Political Women and American Democracy Conference
May 25-27, 2006
It has been some 30 years since Jeane Kirkpatrick’s Political Women (1974) and Jo Freeman’s The Politics of Women’s Liberation (1975), among others, heralded a new era in the study of women and politics in the United States. The topic itself was not new—articles regarding political women can be found in the American Political Science Review from its first decade of publication. Yet with the rise of the modern women’s movement and the growing numbers of female scholars entering the political science profession, research on gender and politics expanded and diversified in unprecedented ways. As a result, our current literature on all aspects of women and American politics is rich, diverse, and wide-ranging. As the experiences of and conditions for political women in the United States have evolved, so has our scholarship. Much has been gained, but there is still so much more to do to further our understanding of how women and gender matter for American democracy.
The Political Women and American Democracy Conference offers an opportunity to take stock of what has been learned and to provide a blueprint for where this literature could most profitably move in the future. Our goal is to think critically and creatively about the many ways in which women act and interact politically in American democracy, about how gender affects political processes and development, and about how the presence (and absence) of women shapes democratic policy making. We also seek to consider how theoretical and methodological approaches have informed and sometimes hampered gender research and how gender scholarship has affected the field of American politics and political science as a whole.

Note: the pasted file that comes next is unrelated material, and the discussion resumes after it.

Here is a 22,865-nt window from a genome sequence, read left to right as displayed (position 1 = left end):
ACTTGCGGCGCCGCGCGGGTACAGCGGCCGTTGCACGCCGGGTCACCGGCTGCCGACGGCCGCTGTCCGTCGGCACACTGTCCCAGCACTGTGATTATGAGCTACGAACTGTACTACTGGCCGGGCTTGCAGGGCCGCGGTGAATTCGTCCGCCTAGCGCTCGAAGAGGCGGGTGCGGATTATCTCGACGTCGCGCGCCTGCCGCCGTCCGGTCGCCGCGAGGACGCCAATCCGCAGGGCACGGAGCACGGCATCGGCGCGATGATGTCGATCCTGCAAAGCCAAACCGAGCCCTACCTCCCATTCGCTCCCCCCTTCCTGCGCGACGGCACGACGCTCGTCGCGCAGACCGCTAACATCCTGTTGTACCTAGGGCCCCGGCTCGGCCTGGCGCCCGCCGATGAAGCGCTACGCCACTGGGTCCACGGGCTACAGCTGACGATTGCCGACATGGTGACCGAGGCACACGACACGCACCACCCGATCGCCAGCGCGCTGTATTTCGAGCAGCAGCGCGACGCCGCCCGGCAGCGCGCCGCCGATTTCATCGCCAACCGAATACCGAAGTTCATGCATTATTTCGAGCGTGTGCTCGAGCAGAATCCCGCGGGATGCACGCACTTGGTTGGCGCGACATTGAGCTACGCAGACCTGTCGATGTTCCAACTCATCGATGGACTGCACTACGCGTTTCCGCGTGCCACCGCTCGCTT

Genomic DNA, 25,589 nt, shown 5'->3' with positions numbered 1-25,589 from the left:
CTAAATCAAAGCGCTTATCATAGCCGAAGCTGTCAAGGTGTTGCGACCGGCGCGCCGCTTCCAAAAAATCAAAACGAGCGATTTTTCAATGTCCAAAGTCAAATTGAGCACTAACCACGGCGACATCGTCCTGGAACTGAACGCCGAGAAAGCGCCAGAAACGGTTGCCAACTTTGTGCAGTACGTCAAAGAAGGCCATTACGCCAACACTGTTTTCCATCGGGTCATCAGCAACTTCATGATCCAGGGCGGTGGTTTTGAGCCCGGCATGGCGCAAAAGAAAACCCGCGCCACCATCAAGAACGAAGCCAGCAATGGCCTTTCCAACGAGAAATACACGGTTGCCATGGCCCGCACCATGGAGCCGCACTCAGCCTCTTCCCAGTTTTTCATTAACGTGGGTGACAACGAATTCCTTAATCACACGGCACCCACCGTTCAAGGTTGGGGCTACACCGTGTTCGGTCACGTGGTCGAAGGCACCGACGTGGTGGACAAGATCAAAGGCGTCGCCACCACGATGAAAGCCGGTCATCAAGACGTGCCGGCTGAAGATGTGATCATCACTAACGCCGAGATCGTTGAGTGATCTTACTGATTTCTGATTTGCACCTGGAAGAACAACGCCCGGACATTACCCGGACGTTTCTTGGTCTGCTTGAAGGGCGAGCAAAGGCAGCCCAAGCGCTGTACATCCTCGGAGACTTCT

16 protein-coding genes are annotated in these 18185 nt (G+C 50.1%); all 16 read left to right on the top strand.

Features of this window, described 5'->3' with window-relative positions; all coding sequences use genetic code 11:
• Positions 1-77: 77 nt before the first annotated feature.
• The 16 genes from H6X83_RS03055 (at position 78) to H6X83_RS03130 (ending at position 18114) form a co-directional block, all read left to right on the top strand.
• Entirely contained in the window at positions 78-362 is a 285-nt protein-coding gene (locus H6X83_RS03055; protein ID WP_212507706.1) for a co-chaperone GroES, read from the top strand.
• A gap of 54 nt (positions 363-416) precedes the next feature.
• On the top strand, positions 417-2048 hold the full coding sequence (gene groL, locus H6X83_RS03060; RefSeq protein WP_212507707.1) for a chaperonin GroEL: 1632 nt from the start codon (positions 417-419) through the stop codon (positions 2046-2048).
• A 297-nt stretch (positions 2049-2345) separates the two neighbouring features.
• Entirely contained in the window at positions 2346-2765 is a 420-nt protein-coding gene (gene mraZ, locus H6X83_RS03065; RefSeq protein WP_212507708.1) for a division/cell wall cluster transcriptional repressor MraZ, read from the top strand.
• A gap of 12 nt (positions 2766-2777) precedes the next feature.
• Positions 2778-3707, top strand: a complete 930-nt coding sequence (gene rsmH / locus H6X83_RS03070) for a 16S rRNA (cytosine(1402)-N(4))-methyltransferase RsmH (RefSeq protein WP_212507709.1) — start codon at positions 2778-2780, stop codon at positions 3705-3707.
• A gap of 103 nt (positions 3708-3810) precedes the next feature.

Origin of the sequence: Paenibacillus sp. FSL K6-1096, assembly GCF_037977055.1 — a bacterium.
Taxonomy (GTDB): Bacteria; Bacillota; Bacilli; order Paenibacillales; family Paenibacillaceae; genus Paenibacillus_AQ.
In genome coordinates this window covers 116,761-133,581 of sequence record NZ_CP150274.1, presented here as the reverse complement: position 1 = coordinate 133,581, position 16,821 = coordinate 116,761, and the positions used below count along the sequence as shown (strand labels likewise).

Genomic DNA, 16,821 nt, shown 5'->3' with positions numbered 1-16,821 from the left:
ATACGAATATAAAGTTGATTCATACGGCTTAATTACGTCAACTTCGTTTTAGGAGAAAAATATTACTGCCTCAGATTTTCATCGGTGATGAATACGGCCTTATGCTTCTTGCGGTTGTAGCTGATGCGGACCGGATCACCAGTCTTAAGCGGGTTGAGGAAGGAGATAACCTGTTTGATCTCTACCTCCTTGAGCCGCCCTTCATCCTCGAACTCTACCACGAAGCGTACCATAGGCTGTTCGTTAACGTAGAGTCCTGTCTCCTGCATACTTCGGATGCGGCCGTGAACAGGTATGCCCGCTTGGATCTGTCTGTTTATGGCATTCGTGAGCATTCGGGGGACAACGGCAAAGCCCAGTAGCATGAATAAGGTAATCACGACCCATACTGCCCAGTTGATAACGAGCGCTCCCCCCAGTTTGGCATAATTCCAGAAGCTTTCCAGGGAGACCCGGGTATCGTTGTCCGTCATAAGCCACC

The Political Women and American Democracy Conference is principally sponsored by the Program in American Democracy at the University of Notre Dame and organized by Christina Wolbrecht. The event is cosponsored by the journal Politics & Gender, edited by Karen Beckwith and Lisa Baldez. This conference will be one of a series of conferences offered during 2005 and 2006 as part of a major grant from the Annenberg Foundation.